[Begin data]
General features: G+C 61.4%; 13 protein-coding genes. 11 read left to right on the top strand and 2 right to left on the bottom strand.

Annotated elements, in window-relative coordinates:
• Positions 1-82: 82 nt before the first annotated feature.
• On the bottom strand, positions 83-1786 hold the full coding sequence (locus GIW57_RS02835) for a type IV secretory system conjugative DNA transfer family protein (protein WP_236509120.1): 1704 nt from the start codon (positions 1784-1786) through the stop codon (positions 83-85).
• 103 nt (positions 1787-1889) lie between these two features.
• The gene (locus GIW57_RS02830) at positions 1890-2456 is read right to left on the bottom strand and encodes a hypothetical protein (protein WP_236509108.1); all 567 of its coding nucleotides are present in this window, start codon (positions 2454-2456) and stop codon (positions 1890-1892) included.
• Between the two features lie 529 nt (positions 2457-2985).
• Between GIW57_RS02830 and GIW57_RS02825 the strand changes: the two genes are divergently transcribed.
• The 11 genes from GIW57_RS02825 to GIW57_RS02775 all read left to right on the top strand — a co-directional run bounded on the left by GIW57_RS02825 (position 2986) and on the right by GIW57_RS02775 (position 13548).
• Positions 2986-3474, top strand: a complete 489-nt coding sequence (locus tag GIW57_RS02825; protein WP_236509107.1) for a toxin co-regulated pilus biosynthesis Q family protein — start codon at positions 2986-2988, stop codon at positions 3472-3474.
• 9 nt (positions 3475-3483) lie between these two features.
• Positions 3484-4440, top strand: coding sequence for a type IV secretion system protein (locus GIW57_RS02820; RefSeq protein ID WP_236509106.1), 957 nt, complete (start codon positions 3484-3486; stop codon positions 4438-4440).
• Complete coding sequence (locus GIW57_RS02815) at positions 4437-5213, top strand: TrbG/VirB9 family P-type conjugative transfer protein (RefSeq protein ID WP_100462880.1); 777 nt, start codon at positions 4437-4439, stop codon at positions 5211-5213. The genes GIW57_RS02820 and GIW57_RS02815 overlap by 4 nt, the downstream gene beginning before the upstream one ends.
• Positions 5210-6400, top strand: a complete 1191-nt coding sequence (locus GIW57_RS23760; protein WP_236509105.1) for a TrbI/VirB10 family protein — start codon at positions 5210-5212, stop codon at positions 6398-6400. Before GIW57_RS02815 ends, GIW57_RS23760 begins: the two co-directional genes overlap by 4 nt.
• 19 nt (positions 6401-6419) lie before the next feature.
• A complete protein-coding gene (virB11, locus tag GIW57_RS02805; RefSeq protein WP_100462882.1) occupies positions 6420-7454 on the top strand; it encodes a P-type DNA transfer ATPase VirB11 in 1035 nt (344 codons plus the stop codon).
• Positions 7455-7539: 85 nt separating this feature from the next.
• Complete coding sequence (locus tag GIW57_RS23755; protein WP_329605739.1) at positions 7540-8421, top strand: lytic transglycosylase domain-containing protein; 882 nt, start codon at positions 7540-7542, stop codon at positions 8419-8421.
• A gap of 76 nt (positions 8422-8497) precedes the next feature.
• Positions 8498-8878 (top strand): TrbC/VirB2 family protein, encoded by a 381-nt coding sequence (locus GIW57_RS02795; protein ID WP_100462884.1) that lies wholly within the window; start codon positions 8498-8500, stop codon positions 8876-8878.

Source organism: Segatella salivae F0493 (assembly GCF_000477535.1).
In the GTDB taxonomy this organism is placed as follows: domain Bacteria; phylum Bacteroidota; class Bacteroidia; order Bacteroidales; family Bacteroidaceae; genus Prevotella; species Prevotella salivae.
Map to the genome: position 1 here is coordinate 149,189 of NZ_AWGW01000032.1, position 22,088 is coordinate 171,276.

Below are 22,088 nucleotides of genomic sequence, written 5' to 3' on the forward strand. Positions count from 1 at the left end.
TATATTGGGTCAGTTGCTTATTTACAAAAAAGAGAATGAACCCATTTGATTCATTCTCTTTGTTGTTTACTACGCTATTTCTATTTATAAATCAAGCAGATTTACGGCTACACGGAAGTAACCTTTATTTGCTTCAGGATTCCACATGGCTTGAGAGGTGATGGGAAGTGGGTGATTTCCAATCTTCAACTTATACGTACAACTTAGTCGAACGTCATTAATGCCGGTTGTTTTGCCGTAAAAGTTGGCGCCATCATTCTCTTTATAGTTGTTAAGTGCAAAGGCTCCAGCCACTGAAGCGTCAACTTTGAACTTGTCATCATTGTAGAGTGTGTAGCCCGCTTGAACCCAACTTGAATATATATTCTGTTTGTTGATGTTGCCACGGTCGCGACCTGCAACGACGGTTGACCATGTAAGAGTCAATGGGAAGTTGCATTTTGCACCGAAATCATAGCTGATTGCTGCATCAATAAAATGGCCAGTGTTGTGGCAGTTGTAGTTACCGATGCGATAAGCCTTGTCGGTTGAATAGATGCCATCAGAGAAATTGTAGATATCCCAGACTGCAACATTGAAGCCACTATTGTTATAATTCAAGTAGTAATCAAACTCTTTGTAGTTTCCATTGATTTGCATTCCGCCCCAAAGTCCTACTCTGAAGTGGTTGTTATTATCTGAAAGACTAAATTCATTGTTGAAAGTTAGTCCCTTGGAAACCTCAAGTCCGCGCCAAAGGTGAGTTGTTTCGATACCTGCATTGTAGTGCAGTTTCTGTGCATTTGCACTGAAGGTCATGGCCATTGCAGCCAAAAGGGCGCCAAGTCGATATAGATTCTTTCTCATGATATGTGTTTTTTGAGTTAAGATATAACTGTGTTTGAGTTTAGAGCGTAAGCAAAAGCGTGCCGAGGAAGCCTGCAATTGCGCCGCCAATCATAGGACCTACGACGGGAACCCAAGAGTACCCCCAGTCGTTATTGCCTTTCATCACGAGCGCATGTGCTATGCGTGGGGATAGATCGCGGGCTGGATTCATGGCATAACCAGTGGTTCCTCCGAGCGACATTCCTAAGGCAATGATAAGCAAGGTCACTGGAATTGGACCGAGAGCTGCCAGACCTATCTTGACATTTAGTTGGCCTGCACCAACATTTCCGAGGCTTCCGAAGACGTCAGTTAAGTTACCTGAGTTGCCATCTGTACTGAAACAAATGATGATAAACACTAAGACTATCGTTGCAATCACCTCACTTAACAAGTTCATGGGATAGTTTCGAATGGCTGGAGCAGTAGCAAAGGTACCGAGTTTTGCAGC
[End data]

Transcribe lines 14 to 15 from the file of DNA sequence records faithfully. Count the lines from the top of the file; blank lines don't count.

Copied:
• Positions 5210-6400, top strand: a complete 1191-nt coding sequence (locus GIW57_RS23760; protein WP_236509105.1) for a TrbI/VirB10 family protein — start codon at positions 5210-5212, stop codon at positions 6398-6400. Before GIW57_RS02815 ends, GIW57_RS23760 begins: the two co-directional genes overlap by 4 nt.
• 19 nt (positions 6401-6419) lie before the next feature.